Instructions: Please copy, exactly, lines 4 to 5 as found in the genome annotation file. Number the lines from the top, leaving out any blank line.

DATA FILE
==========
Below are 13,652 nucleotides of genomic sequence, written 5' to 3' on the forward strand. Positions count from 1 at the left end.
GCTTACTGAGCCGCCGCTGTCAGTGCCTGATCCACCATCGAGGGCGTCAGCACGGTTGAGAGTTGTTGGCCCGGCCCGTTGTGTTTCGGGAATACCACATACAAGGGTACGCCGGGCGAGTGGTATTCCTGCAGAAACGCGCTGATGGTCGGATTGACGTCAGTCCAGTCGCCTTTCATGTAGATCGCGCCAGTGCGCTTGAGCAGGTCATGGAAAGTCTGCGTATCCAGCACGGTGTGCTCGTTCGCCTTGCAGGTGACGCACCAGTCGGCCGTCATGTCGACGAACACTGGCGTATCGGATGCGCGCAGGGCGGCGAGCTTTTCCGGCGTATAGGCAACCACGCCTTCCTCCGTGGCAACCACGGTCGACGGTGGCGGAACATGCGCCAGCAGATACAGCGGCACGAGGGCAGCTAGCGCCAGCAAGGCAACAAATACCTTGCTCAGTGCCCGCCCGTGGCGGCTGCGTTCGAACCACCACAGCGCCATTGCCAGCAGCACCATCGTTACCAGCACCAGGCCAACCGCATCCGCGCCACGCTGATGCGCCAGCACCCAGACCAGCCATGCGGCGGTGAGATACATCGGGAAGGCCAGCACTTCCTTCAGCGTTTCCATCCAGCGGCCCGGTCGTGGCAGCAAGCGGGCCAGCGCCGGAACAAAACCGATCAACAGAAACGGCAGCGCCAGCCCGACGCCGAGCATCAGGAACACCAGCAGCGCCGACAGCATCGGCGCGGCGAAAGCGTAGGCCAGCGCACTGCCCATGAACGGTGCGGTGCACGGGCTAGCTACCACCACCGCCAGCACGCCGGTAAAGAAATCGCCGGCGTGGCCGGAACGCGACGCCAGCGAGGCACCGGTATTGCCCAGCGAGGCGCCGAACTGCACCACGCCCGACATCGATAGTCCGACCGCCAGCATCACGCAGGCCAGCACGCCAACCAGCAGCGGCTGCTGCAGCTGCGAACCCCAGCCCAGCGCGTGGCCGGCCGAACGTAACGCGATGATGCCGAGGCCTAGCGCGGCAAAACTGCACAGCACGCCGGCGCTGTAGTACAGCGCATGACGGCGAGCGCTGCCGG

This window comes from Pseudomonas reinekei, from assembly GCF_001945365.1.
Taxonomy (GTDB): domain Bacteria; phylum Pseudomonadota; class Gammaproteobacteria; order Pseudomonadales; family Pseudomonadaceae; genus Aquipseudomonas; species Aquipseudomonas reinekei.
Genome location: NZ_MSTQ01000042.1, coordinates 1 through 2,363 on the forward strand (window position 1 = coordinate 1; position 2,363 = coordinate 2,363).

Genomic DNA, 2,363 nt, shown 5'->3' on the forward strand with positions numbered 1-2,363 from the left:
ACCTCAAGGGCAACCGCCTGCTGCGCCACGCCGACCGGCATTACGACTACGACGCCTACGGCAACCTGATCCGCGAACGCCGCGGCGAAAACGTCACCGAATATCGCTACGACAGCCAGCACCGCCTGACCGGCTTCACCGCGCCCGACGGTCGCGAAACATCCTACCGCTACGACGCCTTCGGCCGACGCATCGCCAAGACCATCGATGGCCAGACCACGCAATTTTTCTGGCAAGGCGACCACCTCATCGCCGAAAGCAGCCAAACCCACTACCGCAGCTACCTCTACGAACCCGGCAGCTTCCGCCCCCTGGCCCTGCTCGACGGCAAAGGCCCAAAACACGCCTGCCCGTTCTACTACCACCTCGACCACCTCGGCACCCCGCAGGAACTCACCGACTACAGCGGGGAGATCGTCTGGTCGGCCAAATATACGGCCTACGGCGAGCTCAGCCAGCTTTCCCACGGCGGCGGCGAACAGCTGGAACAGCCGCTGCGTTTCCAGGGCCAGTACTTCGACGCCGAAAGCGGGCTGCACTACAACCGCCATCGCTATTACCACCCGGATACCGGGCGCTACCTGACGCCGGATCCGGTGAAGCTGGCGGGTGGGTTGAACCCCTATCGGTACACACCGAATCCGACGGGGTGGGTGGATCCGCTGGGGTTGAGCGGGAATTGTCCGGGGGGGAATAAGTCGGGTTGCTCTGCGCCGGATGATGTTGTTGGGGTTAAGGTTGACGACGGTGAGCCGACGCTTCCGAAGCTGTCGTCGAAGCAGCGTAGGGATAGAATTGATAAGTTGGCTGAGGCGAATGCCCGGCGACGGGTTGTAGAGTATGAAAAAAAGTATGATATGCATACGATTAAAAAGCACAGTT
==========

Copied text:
Taxonomy (GTDB): domain Bacteria; phylum Pseudomonadota; class Gammaproteobacteria; order Pseudomonadales; family Pseudomonadaceae; genus Aquipseudomonas; species Aquipseudomonas reinekei.
Genome location: NZ_MSTQ01000042.1, coordinates 1 through 2,363 on the forward strand (window position 1 = coordinate 1; position 2,363 = coordinate 2,363).